A zippy quick trip to Zion

I now know where I want to get my retirement home:  southern Utah. Whodda thunk those Mormons would be keeping all the beauty to themselves? You’d think they’d be a little more generous, them being all religious and stuff. All I know is that I want a slice of that gorgeous landscape.

It was a super quick trip — not even a full day — but was enough of a taste to make me start thinking about plans to go back this fall to do Zion in the proper way. I flew into Vegas on Thursday night, rented a car and drove an incredibly dark I-10 through Nevada and Arizona en route to my hotel outside the park, and then woke up bright and early to see as much as I could in the limited amount of time I had.

It was a day of missing turns for me; on the way to the park, I thought I knew how to get there, didn’t turn on my GPS and missed my turn and toured a little more of southern Utah than I anticipated. And then once in Zion — this section of the park literally having only two roads in it — I missed a turn again and only realized it once I hit the outer boundary of the park with the little guard shack. If nothing else, I wouldn’t have seen the goats on the road if it weren’t for that detour.

A quick synopsis of my hikes: I did Canyon Overlook Trail, a short hike, less than a mile one way. After a steep but short uphill, it was fairly level as it wound through the rocks and then opened to a majestic view of the canyon below. There were a few slightly exposed areas on the hike, but nothing impossible to navigate for anyone except the most acrophobic.

After that, I finally got myself on the correct road and went to the trail that I intended to hike first thing — Angel’s Landing. Due to my extracurricular wanderings, I didn’t have as much time as I wanted, but I figured I’d give it my best shot. I got up the first part — switchback after switchback, fairly steep in some places, but always paved so traction and footing wasn’t a problem. After that the trail wound through Refrigerator Canyon, so named because it’s narrowness means that it doesn’t get much sun and stays pretty cool. And then — Walter’s Wiggles. Short, steep, brutal switchbacks — about a dozen of them? — that made me want to turn back even though I almost always had the end in view, it was so near.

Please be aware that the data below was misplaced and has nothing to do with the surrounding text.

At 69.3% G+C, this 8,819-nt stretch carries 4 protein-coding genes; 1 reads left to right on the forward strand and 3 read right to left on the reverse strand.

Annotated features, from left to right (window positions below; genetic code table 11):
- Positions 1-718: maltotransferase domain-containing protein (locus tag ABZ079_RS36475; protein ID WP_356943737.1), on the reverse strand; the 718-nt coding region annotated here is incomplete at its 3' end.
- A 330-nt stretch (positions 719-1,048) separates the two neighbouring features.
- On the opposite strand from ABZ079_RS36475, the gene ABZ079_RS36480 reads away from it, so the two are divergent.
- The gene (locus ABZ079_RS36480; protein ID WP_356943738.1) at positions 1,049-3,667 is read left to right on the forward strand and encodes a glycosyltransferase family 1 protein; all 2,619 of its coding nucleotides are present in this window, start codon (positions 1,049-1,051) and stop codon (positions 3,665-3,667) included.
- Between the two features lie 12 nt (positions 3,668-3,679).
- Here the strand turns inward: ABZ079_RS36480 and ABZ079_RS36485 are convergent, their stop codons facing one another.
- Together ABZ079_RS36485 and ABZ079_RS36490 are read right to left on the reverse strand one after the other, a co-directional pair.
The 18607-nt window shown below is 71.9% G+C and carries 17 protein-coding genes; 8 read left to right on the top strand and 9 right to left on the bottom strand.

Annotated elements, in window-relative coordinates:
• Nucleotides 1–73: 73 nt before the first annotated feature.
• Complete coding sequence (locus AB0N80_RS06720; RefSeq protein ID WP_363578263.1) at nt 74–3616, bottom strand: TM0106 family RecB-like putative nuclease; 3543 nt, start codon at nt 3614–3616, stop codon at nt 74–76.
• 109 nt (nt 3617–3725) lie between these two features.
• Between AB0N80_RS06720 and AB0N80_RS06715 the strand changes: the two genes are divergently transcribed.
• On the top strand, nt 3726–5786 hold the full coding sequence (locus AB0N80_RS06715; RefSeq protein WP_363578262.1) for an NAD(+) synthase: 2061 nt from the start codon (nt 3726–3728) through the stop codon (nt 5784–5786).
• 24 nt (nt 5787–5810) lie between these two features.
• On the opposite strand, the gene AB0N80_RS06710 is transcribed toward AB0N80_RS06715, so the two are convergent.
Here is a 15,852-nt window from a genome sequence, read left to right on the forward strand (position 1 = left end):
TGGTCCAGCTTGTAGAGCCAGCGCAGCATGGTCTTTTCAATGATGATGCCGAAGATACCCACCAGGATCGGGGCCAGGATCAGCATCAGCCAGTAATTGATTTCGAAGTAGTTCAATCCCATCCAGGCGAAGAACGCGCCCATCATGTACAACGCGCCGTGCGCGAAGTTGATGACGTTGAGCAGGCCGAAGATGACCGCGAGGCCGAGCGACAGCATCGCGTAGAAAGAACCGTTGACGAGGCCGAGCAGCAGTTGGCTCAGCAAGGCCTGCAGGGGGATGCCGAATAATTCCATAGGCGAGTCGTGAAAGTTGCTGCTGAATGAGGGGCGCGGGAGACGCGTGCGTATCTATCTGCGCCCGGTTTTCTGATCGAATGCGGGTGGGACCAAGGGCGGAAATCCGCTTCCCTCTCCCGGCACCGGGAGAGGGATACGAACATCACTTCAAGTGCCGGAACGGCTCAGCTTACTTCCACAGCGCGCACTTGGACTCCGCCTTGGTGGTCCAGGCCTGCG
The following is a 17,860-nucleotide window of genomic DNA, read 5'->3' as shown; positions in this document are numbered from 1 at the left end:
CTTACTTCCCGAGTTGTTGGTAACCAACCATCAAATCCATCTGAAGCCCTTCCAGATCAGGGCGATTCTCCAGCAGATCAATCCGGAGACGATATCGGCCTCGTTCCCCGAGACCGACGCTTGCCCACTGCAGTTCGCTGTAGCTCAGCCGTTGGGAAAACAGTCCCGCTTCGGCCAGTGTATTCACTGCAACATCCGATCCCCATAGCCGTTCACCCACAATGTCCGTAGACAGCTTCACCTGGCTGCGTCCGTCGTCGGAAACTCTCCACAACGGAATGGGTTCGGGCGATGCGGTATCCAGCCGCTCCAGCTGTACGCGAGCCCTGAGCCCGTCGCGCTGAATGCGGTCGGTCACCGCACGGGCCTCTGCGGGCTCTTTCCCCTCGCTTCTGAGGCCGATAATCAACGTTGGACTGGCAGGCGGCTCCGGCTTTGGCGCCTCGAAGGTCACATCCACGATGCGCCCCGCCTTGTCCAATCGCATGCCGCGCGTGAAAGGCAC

After those switchbacks, I was on Scout’s Landing, a lovely scenic place to sit and regroup and enjoy a snack. I chit-chatted with some of the folks up there (like the back-of-packers in a race, those who hike are usually a friendly, talkative bunch) and eyed the climb up the Angel’s Landing. There were chains to hold on to, which made it seem more dangerous rather than safer. I noted my depleted energy, the non-hiking shoes on my feet and the time on my watch and decided to leave this for another day. It was a little sad, but I didn’t take much convincing, to be honest. Plus, I had a weekend in Vegas to look forward to and it wouldn’t be as much fun if I was recovering from a broken ankle.

I’m about out of words, but I’ll leave you with some of the photos I took. A picture’s worth a thousand words, so this ends up being like a 10,000 word essay. Not too shabby.

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